I suspect that after all the research you've done you already know the answer and simply want somebody to disagree with you... I'm afraid it would look like squatting...
1 post wonder ... your "question" is pre-injected with so much misinformation, a real answer is not possible. Nor does it look like that is what you wanted......
@cartoonz: What do you mean by pre-injected with misinformation? I tried to summarize the facts as best I could. Mvna was right in her response that - based on my research - I do suspect that it would in fact be construed as squatting if I offered the domain to the existing business, whose trademark predates my date of registration.
Having read about the 3 part UDRP test, I posted the question in order to get some input from the experts. I would really appreciate your advice.
If I cannot approach the existing business for fear of UDRP action, the only alternative would be to "let sleeping dogs lie" and to try to sell the domain in a different industry. What should I do?..
If I followed, I wouldn't sell the domain to anyone else either because if the company decides to take action in the future the blame can travel up the chain through the original owners as well.
If you really have no interest in the domain just contact the company and give it to them, if they are nice about it they might give you something in return, most of the time it is usually the cost of transferring the domain but still. Tell them your situation and that you have "learnt" of the trademark and everything.
Also, I would probably unpark the domain as the company with the trademark can use that against you by saying you were profiting from them...
If you own the name without hyphen, then:.
-You should never park the domain..
-You should never use any Google AdSense or similar program on you website if you ever develop it..
-Do not develop it in the same or similar line of business.
-Do not directly approach the owner of hyphenated domain name to sell your version, as this may prove your bad faith. If the company is a successful business, they will approach you one day.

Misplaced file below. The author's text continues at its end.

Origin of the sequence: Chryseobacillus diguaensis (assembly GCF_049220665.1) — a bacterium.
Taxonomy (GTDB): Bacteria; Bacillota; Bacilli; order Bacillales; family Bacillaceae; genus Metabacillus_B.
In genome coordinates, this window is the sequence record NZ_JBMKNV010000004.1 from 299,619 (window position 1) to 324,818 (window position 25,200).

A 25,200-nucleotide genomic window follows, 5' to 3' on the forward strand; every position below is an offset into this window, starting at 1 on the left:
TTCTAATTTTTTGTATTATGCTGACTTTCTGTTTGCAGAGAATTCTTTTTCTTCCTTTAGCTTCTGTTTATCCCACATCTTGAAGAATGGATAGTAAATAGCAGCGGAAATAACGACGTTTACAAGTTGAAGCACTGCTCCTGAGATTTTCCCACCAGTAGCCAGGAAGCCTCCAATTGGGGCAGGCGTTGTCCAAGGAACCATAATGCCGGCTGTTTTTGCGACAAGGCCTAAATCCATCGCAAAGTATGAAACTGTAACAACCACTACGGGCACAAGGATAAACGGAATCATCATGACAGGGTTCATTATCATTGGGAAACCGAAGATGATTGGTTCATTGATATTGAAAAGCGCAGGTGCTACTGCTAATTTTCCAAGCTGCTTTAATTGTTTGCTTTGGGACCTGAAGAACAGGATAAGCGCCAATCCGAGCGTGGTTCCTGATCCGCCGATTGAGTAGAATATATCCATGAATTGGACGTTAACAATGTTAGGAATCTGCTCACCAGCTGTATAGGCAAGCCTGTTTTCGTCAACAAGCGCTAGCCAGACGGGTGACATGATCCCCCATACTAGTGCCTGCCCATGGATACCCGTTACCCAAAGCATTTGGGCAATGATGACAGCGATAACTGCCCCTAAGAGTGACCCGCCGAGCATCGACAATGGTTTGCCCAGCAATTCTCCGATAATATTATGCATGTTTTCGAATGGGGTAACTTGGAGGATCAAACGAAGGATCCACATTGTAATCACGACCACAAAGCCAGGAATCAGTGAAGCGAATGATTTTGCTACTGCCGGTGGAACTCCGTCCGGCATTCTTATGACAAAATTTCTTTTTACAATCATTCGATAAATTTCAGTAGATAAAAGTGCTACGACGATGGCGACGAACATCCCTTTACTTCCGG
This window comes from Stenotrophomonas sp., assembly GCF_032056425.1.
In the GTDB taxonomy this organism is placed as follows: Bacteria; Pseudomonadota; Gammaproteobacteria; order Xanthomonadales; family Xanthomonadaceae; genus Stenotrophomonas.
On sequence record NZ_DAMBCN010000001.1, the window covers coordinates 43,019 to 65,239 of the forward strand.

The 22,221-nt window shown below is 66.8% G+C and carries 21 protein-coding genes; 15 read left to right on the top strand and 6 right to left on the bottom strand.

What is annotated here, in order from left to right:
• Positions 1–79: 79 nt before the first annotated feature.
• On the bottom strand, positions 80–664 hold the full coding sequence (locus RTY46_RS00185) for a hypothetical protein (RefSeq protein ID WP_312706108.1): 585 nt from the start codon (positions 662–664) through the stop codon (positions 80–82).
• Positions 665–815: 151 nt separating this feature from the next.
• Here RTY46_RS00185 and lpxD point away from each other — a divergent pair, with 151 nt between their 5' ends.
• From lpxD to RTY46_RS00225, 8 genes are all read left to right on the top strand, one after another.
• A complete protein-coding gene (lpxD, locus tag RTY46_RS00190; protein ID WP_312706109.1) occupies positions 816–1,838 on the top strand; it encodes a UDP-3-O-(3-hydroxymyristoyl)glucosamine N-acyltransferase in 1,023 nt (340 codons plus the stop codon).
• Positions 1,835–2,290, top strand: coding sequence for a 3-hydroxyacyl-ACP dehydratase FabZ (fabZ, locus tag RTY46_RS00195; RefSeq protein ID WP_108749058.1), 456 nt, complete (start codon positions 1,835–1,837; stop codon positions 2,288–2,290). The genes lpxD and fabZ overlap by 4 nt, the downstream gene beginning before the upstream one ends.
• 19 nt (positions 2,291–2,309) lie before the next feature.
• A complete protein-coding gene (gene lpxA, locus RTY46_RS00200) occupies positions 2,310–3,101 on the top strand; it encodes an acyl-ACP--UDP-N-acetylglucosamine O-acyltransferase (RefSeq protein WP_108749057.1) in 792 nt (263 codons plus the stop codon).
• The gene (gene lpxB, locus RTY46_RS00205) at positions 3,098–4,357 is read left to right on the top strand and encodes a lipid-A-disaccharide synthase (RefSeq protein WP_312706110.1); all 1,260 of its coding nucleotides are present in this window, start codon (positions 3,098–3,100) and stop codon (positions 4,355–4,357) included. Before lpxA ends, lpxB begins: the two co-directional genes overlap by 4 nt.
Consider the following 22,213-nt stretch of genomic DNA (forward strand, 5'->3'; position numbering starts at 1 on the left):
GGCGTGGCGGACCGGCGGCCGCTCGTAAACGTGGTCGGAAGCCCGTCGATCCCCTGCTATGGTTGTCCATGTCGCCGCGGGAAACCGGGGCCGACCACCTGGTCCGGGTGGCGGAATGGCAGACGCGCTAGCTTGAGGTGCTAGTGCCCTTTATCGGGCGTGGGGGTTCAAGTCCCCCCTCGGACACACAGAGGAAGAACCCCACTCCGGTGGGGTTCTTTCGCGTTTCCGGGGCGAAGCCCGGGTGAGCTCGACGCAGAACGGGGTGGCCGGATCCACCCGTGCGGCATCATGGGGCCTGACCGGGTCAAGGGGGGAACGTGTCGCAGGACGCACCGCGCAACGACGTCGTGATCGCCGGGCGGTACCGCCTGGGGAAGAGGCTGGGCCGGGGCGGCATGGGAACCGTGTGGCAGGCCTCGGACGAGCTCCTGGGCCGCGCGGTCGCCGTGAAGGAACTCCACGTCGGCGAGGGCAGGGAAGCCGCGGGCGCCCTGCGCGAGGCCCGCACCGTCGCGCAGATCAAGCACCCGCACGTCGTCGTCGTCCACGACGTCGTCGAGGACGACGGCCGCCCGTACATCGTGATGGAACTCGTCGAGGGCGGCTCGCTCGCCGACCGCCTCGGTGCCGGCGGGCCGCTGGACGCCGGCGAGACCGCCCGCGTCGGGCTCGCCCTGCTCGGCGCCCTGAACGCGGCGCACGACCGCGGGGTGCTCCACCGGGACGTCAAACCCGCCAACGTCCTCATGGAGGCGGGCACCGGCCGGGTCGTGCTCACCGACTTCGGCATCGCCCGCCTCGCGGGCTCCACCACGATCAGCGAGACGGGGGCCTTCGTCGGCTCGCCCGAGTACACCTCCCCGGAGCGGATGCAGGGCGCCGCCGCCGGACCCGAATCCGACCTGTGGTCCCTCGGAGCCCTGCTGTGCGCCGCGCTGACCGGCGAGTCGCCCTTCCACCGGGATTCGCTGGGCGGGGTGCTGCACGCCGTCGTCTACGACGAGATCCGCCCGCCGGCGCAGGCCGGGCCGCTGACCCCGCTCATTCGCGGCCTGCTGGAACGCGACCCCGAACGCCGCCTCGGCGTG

-If you dont have such patience then let it expire..
If you did the above then you dont need to worry at all, as owing any mark never grants anyone exclusivity. Post added at 02:08 AM Previous post was at 01:28 AM However if you are the owner of hyphenated name and you have been offered to buy the one without dash (which seems to be the case) then simply buy the name if you are interested in it. The other route is costly and proving someones bad faith is not very straightforward...
You "presume" far too many things and then claim to present them as "fact" in your post, hence the "pre-injected with misinformation" statement..
Look, the only "fact" is that you have the non hyphenated version of a domain used by a company that has been around for ~6yrs..
The rest is pure conjecture.
Where do you get this "3 part UDRP test" and decide that your answers are correct? (they may not be, some are most assuredly wrong) While there are "3 prongs" to the UDRP that must be met, you seem predetermined to lose every one of them... some might consider it that, sure. The owner of XYZ-media.com might probably think that way. That may not mean anything in a legal sense though... "Presumption" is the mother of all mistakes....yet you then go straight forward and turn your own admitted presumption into a "definite" fact... huh?Here is where you are really laying it on a bit thick....
You want us to acknowledge your above 3 points as gospel fact?.
1. "potential purchaser" may or may not have any enforceable rights to the term. Fact is that there is no registered mark... that may be for a reason. "common law by assumption" is rather thin... "secondary meaning that phonetically describes his core business" Umm....
And also one of the most common reasons the USPTO denies TM applications - as "Descriptive".
2. "Obviously", you do not have a clue but do want to validate your opinion that parking removes any "legitmate " interest. BullSh*t.